The Institute for Fiscal Studies (IFS) has completely rejected the coalition government’s claim that the budget was fair and protected the more vulnerable in society.

Calling George Osborne’s budget “clearly regressive” the IFS claims that, at the end of the day, the cuts in welfare will mean that working families on the lowest incomes, especially if they have children, will be hardest hit.

The IFS conclusion to its report that was commissioned by the End Child Poverty campaign was that: "Once all of the benefit cuts are considered, the tax and benefit changes announced in the emergency budget are clearly regressive as, on average, they hit the poorest households more than those in the upper middle of the income distribution in cash, let alone percentage, terms."

This will not be well received among most LibDem supporters, let alone their MPs, and may place extra strains on the ties that hold the coalition together.

After analysis that involved splitting the population into ten groups the IFS say that another section of society, pensioners, will also help bear the brunt of the budget.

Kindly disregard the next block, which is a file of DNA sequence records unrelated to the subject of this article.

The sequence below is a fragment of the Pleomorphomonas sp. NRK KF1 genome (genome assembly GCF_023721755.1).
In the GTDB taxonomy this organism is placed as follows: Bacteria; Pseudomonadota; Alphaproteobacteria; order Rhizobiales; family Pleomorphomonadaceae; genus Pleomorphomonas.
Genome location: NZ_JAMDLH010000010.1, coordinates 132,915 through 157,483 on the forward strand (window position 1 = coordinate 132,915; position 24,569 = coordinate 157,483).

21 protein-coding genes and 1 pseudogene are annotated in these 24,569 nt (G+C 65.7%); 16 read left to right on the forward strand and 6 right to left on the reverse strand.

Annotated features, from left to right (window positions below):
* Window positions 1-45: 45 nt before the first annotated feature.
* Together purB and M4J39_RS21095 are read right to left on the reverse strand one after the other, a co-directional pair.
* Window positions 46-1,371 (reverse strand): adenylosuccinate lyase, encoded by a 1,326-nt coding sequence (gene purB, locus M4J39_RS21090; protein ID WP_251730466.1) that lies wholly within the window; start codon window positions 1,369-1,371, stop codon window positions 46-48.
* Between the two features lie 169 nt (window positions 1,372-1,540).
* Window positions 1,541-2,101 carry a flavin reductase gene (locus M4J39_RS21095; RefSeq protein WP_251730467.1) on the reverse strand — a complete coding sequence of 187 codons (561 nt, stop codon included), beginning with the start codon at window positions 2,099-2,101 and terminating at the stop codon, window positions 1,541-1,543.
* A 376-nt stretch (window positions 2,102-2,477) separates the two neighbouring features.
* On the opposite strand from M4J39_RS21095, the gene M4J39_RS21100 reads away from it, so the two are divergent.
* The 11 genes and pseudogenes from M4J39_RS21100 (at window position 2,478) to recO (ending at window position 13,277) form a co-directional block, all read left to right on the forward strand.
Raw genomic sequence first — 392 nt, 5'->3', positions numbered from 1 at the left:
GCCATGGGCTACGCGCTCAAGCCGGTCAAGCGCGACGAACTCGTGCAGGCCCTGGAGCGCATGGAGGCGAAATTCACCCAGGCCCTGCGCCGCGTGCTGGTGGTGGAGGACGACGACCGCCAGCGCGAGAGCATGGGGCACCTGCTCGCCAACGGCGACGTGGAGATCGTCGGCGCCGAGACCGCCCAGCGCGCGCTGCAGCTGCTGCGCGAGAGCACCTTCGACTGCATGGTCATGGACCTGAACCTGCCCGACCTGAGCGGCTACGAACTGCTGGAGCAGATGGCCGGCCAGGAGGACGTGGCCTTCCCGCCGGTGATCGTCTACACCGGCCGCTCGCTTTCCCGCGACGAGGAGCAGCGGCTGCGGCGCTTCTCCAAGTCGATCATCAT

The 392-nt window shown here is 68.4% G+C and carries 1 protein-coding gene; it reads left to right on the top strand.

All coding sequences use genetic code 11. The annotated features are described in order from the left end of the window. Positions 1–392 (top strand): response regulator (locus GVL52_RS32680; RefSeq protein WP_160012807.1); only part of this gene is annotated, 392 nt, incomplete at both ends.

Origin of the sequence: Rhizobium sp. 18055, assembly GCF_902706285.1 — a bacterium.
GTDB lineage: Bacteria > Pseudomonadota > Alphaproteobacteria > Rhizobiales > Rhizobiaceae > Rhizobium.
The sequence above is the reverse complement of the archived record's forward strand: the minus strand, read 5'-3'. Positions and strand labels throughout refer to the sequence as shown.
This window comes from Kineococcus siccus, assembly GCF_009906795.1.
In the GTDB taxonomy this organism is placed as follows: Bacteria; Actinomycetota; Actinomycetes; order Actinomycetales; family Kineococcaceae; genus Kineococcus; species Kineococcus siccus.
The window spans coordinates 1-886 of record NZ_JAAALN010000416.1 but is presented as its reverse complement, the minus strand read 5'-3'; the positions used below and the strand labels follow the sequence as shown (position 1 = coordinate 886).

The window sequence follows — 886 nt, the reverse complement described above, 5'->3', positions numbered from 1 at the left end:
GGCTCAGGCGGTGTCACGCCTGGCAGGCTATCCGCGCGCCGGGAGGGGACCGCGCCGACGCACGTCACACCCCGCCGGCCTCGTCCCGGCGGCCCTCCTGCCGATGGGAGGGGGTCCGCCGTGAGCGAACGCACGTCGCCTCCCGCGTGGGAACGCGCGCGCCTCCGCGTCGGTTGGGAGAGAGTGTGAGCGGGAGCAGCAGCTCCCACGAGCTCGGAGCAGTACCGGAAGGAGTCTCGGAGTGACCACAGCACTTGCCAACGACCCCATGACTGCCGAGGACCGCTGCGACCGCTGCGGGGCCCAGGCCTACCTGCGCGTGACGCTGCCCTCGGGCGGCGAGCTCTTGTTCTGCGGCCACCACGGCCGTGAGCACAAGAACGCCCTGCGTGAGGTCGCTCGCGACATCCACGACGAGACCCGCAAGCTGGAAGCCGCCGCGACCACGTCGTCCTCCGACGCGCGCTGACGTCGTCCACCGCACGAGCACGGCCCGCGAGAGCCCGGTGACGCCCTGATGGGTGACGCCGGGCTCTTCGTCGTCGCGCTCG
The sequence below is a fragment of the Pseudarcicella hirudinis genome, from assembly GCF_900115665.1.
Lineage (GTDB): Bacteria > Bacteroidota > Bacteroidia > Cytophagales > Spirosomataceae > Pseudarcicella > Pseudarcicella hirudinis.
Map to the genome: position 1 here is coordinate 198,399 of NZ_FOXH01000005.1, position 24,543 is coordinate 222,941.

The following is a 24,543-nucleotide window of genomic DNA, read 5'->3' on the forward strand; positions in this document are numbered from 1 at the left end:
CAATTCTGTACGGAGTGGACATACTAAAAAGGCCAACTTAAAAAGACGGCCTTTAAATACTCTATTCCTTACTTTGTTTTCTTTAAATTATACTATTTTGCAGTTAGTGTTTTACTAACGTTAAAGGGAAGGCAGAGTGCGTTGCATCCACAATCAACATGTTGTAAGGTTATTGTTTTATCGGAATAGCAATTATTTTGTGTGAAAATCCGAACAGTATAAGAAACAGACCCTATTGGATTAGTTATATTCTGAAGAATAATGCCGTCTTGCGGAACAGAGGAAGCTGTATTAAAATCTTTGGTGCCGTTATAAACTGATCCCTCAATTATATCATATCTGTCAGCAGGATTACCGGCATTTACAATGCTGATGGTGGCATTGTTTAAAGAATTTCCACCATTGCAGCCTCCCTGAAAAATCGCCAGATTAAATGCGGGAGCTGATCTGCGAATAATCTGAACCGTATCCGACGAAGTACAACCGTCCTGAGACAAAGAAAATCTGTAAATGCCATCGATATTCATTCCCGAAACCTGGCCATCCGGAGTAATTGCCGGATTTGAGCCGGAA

From their calculations it seems that the poorest families are likely to lose five times as much in percentage terms than wealthier childless households over the next four years.

The Treasury has called the report selective adding that it also ignored any budgetary “pro-growth and employment effects”.

The IFS have condemned this budget because, according to them it hits the poorest hardest, whereas it has praised the previous Labour plans as ‘progressive’ as they were intended to hit the wealthiest hardest.

Yvette Cooper, shadow works and pensions secretary, accused the coalition of a “shocking and unfair attack on children and families”. The End Child Poverty campaign spokesperson Fiona Weir said “The coalition has committed to ending child poverty by 2020, but its cuts are hitting the poorest families hardest. It’s not fair that children should have to pay for the cuts and shocking that the poorest families are bearing the brunt of them”.

A nice early Christmas present to Labour from the IFS. Nicely backed up by the ‘dark’ portrayal of George Osborne in the photographs in the Mail and Guardian.

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